Announcing the

lbe £llYC~tniran~tI
1996-1997

began to liberalize the economy while at
the same time preserving China's
Soviet-style political framework. He
strongly defended the Chinese
Communist Party's monopoly on power.
Nevertheless, an unintended conse-
quence of Deng's opening to the rest of
the world was that along with foreign
capital came an infiltration of Western
political and social ideas. This ulti-
mately led to the most precarious peri-
od for the government under his rule -
the massive demonstrations for democ-
racy and the army crackdown on pro-
testers in the spring of 1989.
These demonstrations found their
focal point at Beijing's vast Tiananmen
Square, where many tens of thousands
of people gathered in an anti-govern-
ment rally that grew over several days.
CHINA
Continued from Page 1A
gone down."
Lieberthal said Deng's death will
likely affect China in two ways.
"Deng was a steady hand in Chinese
politics," Lieberthal said. "(Deng's
death) raises the possibility of future
frictions in Chinese-American relations
becoming out of hand. Also, it raises the
possibility of an increased contingent in
Chinese politics in the next year."
The possible change in the politics of
China will be played out at the 15th
Party Congress in September,
Lieberthal said. Jiang Zemin has
served as the country's active leader
since 1990, but the death of Xiaoping
will bring about the possibility of more
candidates challenging Jiang.
"In the long run, it is much more
likely that the succession will be chal-
lenged," political science graduate stu-
dent Pierre Landry said. "There will be
a party congress in the year, which may
begin to indicate changes in the leader-
ship."
Lieberthal said an attack on Jiang now
will not be seen as an attack on Deng.
"Jiang was put into power by Deng,"
Lieberthal said. "With him not still
alive, it will be easier for the addition
of challengers to weaken (Jiang's)
power without feeling that they are
attacking Deng on his deathbed"
Lieberthal said it is important for
Jiang to control the leadership during
next fall's congress.
"The key task is to manage the lead-
ership line-up of the 15th Party
Congress this fall," Lieberthal said. "If
he manages that, he will stay on top."
Political science associate Prof.
Yasheng Huang said Chinese politics
should stay status quo.
"This will be symbolically the end of
an era. You have to remember (Deng)
has not been involved in day-to-day
politics for the last five years," he said.

SPACE CENTER, Houston - With
Discovery's astronauts looking on like
proud parents, a stronger, smarter
Hubble Telescope drifted off into the
blackness of space yesterday to resume
its exploration of the heavens.
The $2-billion observatory, anchored
for nearly a week in the shuttle's open
cargo bay, was set free to rousing music
after being modernized and repaired in
five wearying spacewalks, conducted
one night after another.
"It's been sitting in the mother's nest
in the shuttle quite comfortable, and
now our little baby's out on its own,"
said NASA's chief Hubble scientist, Ed
Weiler.
The orbiting Hubble will undergo an
eight- to 10-week checkout by ground
controllers before it can start gazing
deeper into the universe with its new
infrared eyes and two-dimensional
imaging sensors. The first images are
to be released in May.
"Thanks to you ... the window on
Aibrgt: NATO
liely' to expFand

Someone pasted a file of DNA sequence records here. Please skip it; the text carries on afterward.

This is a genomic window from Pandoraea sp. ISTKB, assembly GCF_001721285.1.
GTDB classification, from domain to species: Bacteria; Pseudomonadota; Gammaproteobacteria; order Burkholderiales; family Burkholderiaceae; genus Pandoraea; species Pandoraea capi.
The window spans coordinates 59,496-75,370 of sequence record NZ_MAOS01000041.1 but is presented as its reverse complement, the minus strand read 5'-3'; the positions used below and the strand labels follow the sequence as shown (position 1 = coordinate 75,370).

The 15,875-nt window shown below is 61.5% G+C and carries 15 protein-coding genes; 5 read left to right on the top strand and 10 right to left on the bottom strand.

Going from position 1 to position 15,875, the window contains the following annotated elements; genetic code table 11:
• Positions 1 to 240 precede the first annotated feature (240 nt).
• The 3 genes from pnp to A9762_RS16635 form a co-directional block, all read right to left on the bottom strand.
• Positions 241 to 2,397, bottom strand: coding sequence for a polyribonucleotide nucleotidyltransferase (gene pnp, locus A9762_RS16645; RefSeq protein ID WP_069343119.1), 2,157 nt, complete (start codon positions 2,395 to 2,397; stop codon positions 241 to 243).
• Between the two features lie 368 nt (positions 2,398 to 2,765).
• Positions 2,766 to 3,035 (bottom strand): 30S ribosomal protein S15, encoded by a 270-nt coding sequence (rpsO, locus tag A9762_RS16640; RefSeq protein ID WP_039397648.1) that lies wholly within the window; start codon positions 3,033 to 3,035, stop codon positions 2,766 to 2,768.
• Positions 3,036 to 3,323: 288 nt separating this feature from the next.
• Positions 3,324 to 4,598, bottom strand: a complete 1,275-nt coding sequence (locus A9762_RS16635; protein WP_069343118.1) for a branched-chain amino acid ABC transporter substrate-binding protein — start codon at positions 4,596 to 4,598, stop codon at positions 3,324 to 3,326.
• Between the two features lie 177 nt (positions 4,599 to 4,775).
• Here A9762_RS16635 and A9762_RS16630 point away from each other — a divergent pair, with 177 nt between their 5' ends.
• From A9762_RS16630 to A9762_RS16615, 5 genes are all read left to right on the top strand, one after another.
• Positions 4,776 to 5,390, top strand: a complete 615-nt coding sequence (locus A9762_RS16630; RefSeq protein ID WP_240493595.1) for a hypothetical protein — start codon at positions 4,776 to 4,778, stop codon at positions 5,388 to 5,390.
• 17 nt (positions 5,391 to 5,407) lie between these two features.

LONDON --- On the first five stops
of her round-the-world trip, U.S.
Secretary of State Madeleine Albright
has made one thing clearer than ever
before: Regardless of whether the
Russians like it, NATO's eastward
expansion will happen and it will hap-
pen soon.
In Rome; Bonn, Germany; Paris;
Brussels, Belgium; and London, she
has steadied - at least for now -
any wobbling on that issue by the
United States' major European allies
and provided a morale-boosting pep
talk to alliance foreign ministers who
met with her in Brussels on Tuesday.
Now comes the hard part - a visit to
Moscow, a stop likely to show how
much real substance is behind her
diplomatically stylish maneuvers.
In talks scheduled for today and
tomorrow in Moscow with Russian
President Boris Yeltsin, Prime Minister
Viktor Chernomyrdin and her counter-
part, Foreign Minister Yevgeny

the universe is about to be open just, a
little bit more," NASA Administrator
Daniel Goldin told the crew.
Discovery's astronauts couldn't wait
to get back home tomorrow to cele-
brate.
"I'll buy for the whole crew, and
they're going to take me up on t"
chief spacewalker Mark Lee said a is
six crewmates cheered.
'Chilling' helps
brain recover
NEW YORK - Victims of severe
brain injuries can recover faster and
perhaps more fully if their bodies are
chilled to 87 or 88 degrees for a day, a
study found.
The cooling treatment is "something
every hospital could do," said Dr.
Donald Marion, director of the brain
trauma research center at the
University of Pittsburgh Medical
Center. "It's not high-tech."
Marion and his colleagues report-
ed their findings in today's issue of
the New England Journal of
Medicine.
Primakov, Albright's task gets compli-
cated.
First, she must try to establish a
personal rapport with Primakov, who
is not just dead set against her pr*-t
but is someone who got his job in
part by trashing his predecessor,
Andrei Kozyrev, for being too soft on
the West.
MeXico's awti-drug
role questioned
MEXICO CITY - Bribery charges
lodged against an army general ser*
as Mexico's drug czar illustrate how
corruption has penetrated the military
and casts doubt on the wisdom of
expanding its role in the drug war,
experts said yesterday.
The general, Jesus Gutierrez
Rebollo, was chosen to lead
Mexico's campaign against drugs in
December in large measure because
of his reputation for honesty and
incorruptibility.
- Compiled from Daily wire reports.

you know
Vr much your

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EDITORIALErin Marsh, Editor